Guess I had a thing for animals.

I later went on to write more short stories and poetry through high school. I was part of a creative writing pilot program at Pinellas County Center for the Arts. But a book? Pfff! How could I ever draw my ideas out for that long?

Then, I started working for Verizon. While it was a great job, it was so dismally dry for me creatively, that my brain finally started screaming, “Write something! Please!”

“Okay! Okay!” So pulled out my trusty journal before my brain got out the big wooden¬†spoon. I was mostly through writing Harp Lessons, when I came up with the idea for The Stone of Kings.

The book ideas multiplied like rabbits after that.

But seriously, that first draft of Harp Lessons (though I was super proud of myself for having written something that long) was so rough, you could have sliced an artery on it. The only writing¬†craft book that I’d read at that point was Steven King’s On Writing. While a great book, my skills needed (and still need) a lot more polishing.

But I got lucky.

Astraea Press took pity¬†a chance with me and helped me tighten my story a little more and in the meantime, they introduced me to wonderful¬†bloggers like Kristen Lamb and¬†voice-of-reason editors like Kay Springsteen. I’ve been reading craft books with as much relish as if they were episodes of Law & Order: SVU.

So yeah, I’m still “getting started.” ūüėČ

[This post was written as a part of the NaNoWriMo Pre-game Kick Off over at Jessica Schmeidler’s blog.]

NaNo word count: 3,806 Gah!

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Filed under Blogging Contest, NaNoWriMo, Writing

How To Get Inspired – Part 1

Um, is that a ghost in the window?¬†Whew! Nope, just a lamp shade. No, wait…¬†¬†¬†¬†¬†¬† Image via Wikimedia Commons.

A couple of weeks ago, Hubby and I got the chance to stay for a few days at Estes Park, Colorado. The boys didn’t join us. Instead they had¬†a great time¬†at my sister-in-law’s farm. William’s tears kept spilling out all the way to the airport on the day we left (“I’m going to miss my cousins!”). But Estes was fun for us. When we weren’t hiking the incredible Rocky Mountains (this was my first time experiencing them),¬† we explored the town. Of course, we couldn’t ignore the huge, historic, and haunted,¬†Stanley¬†Hotel which overlooked it.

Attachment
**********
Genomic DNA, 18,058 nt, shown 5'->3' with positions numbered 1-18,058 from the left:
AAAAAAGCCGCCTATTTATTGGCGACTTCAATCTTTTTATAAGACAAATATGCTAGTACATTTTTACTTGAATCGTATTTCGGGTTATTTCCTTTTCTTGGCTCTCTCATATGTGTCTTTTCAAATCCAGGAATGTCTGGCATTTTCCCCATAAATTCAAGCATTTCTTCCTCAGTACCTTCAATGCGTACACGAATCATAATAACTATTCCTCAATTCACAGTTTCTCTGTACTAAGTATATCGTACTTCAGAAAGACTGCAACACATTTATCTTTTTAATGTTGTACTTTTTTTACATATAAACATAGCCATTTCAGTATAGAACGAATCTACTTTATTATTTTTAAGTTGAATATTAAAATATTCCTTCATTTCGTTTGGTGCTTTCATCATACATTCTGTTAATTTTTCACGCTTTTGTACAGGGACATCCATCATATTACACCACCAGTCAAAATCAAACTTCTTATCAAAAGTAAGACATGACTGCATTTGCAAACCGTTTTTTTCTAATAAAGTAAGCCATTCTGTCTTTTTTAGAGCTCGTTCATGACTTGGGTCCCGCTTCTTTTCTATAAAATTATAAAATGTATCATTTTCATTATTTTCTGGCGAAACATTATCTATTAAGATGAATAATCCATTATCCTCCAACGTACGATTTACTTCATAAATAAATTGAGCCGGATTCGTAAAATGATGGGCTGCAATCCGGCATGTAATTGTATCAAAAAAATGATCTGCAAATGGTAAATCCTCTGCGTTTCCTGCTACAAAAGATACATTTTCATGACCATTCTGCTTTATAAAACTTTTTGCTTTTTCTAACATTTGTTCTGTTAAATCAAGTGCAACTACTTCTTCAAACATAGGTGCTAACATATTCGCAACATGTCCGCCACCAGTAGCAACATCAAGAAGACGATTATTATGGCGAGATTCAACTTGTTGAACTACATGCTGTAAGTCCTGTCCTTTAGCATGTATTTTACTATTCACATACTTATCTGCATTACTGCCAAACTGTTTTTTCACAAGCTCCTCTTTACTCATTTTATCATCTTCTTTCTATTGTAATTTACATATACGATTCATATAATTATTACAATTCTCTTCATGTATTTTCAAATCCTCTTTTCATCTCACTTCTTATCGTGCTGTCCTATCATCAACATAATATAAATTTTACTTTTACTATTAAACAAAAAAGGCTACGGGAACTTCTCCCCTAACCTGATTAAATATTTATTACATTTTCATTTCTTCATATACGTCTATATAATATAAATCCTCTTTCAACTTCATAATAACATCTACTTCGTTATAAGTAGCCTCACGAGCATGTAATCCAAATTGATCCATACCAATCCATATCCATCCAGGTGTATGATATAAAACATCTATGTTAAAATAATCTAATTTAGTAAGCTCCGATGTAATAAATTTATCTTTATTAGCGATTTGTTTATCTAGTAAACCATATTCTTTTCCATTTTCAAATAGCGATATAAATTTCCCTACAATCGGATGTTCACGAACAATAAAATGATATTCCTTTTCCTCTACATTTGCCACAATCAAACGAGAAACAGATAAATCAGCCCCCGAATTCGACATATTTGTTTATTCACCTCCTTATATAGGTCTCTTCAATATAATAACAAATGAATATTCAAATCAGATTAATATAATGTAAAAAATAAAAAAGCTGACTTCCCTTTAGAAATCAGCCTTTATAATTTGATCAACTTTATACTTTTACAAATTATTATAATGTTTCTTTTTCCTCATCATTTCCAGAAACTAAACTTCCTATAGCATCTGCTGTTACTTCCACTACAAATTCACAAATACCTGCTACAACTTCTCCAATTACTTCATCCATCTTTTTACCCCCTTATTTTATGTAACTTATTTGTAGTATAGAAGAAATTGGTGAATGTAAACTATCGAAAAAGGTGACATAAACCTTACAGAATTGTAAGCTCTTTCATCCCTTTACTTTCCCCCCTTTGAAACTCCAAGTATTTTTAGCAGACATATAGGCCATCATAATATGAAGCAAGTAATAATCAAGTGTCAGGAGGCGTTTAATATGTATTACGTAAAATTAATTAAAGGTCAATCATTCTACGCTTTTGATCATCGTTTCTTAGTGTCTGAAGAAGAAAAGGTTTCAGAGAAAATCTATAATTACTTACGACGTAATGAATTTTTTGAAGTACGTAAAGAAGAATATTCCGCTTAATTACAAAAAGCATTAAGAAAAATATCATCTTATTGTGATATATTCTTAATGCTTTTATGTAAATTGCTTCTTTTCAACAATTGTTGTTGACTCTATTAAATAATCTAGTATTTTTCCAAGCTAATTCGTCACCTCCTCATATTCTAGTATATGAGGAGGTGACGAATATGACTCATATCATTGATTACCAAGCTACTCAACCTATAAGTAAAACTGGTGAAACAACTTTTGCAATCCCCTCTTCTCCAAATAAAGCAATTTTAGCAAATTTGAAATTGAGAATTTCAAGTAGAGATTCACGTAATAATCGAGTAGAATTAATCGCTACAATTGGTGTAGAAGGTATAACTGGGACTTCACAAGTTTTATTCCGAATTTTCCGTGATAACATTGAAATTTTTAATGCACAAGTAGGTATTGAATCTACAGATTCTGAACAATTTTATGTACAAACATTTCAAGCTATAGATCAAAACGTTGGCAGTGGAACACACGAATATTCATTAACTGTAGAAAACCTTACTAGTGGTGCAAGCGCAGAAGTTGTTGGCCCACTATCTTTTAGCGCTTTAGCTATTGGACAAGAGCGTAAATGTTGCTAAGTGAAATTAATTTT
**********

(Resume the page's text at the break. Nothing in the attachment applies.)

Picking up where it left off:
At first, hubby said that it was the hotel where The Shining was filmed. But this turned out to be half true. It was the setting for the mini-series, not the movie with Jack Nicholson. But more importantly, it was where Stephen King was inspired to write that novel.

I’ll be honest, I’ve never read The Shining, nor have I seen the movie. I’ve seen the first part of the miniseries since we got back. I have a hard time swallowing much of Stephen Kings works though I’ve read a few. I like his plot ideas and description. Some of his content pushes my boundaries a bit too much and turns me off, but none more so than the amount of expletives he uses. This is was especially true when I tried to read Blockade Billy. I couldn’t finish it despite how short it was.

What does fascinate me about King is how prolific he is as a writer. I enjoyed On Writing for the same reason I enjoyed Kristen Lamb’s We Are Not Alone. Both books¬†caused ideas to light up in my head like a Christmas tree. So while at the Stanley Hotel, I remembered how King wrote about where his ideas came from.

Many people, non-writers in particular, often wonder how writers become inspired. King came up with The Shining after spending the night in that haunted hotel in Estes Park. But even he says that you don’t have to go through great¬†lengths to come up with a plot. Suzanne Collins came up with the idea for The Hunger Games while watching TV.

The key is to simply ask, “What if?”

What if a recovering alcoholic spent the winter alone with his family in a haunted hotel? What if in the future, there was one group of people who controlled the wealth and found a way to bring back gladiator style games? What if one of Turlough O’ Carolan’s guides got stuck in present day and began to remind people about who he really was? This last “what if” was how I started The Stone of Kings.

What about you? How do you get inspired to write? Does it wake you in the night? Does it hit you while you’re doing the dishes? Or have you had to go across your country?

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Filed under Books I Love, Writing